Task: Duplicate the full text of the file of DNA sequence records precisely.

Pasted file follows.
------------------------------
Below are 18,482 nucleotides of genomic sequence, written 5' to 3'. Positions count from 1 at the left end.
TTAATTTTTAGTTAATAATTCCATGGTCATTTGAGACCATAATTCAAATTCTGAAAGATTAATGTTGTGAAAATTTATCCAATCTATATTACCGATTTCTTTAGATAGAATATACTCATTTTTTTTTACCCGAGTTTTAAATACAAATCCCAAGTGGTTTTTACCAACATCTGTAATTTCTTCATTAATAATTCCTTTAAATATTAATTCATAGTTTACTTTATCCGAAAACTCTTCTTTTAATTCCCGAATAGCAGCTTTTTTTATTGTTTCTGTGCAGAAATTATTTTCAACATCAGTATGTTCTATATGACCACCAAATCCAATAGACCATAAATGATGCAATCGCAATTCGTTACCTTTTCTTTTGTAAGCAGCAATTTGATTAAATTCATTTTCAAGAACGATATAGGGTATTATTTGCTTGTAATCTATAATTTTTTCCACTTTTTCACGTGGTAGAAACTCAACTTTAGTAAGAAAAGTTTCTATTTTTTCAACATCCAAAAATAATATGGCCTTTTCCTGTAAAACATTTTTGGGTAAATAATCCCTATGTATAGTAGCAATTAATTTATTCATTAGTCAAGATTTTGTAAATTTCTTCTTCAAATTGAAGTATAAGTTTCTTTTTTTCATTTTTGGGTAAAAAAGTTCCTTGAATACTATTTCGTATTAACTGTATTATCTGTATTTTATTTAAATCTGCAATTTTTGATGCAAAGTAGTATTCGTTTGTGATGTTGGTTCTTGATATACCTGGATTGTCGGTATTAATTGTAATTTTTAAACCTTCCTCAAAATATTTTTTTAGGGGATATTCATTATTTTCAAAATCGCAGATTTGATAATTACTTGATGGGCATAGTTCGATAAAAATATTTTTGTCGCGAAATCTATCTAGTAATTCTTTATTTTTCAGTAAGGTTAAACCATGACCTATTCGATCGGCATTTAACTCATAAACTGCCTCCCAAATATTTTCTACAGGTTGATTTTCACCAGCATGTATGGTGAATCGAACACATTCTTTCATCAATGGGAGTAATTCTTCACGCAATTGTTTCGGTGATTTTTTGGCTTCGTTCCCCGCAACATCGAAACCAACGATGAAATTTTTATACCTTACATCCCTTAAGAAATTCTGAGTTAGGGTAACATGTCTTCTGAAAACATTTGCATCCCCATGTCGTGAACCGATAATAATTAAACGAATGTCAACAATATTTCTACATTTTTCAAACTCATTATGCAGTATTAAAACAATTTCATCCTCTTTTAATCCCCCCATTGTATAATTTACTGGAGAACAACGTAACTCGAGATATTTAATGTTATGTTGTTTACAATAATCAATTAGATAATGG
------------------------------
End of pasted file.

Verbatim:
Below are 18,482 nucleotides of genomic sequence, written 5' to 3'. Positions count from 1 at the left end.
TTAATTTTTAGTTAATAATTCCATGGTCATTTGAGACCATAATTCAAATTCTGAAAGATTAATGTTGTGAAAATTTATCCAATCTATATTACCGATTTCTTTAGATAGAATATACTCATTTTTTTTTACCCGAGTTTTAAATACAAATCCCAAGTGGTTTTTACCAACATCTGTAATTTCTTCATTAATAATTCCTTTAAATATTAATTCATAGTTTACTTTATCCGAAAACTCTTCTTTTAATTCCCGAATAGCAGCTTTTTTTATTGTTTCTGTGCAGAAATTATTTTCAACATCAGTATGTTCTATATGACCACCAAATCCAATAGACCATAAATGATGCAATCGCAATTCGTTACCTTTTCTTTTGTAAGCAGCAATTTGATTAAATTCATTTTCAAGAACGATATAGGGTATTATTTGCTTGTAATCTATAATTTTTTCCACTTTTTCACGTGGTAGAAACTCAACTTTAGTAAGAAAAGTTTCTATTTTTTCAACATCCAAAAATAATATGGCCTTTTCCTGTAAAACATTTTTGGGTAAATAATCCCTATGTATAGTAGCAATTAATTTATTCATTAGTCAAGATTTTGTAAATTTCTTCTTCAAATTGAAGTATAAGTTTCTTTTTTTCATTTTTGGGTAAAAAAGTTCCTTGAATACTATTTCGTATTAACTGTATTATCTGTATTTTATTTAAATCTGCAATTTTTGATGCAAAGTAGTATTCGTTTGTGATGTTGGTTCTTGATATACCTGGATTGTCGGTATTAATTGTAATTTTTAAACCTTCCTCAAAATATTTTTTTAGGGGATATTCATTATTTTCAAAATCGCAGATTTGATAATTACTTGATGGGCATAGTTCGATAAAAATATTTTTGTCGCGAAATCTATCTAGTAATTCTTTATTTTTCAGTAAGGTTAAACCATGACCTATTCGATCGGCATTTAACTCATAAACTGCCTCCCAAATATTTTCTACAGGTTGATTTTCACCAGCATGTATGGTGAATCGAACACATTCTTTCATCAATGGGAGTAATTCTTCACGCAATTGTTTCGGTGATTTTTTGGCTTCGTTCCCCGCAACATCGAAACCAACGATGAAATTTTTATACCTTACATCCCTTAAGAAATTCTGAGTTAGGGTAACATGTCTTCTGAAAACATTTGCATCCCCATGTCGTGAACCGATAATAATTAAACGAATGTCAACAATATTTCTACATTTTTCAAACTCATTATGCAGTATTAAAACAATTTCATCCTCTTTTAATCCCCCCATTGTATAATTTACTGGAGAACAACGTAACTCGAGATATTTAATGTTATGTTGTTTACAATAATCAATTAGATAATGG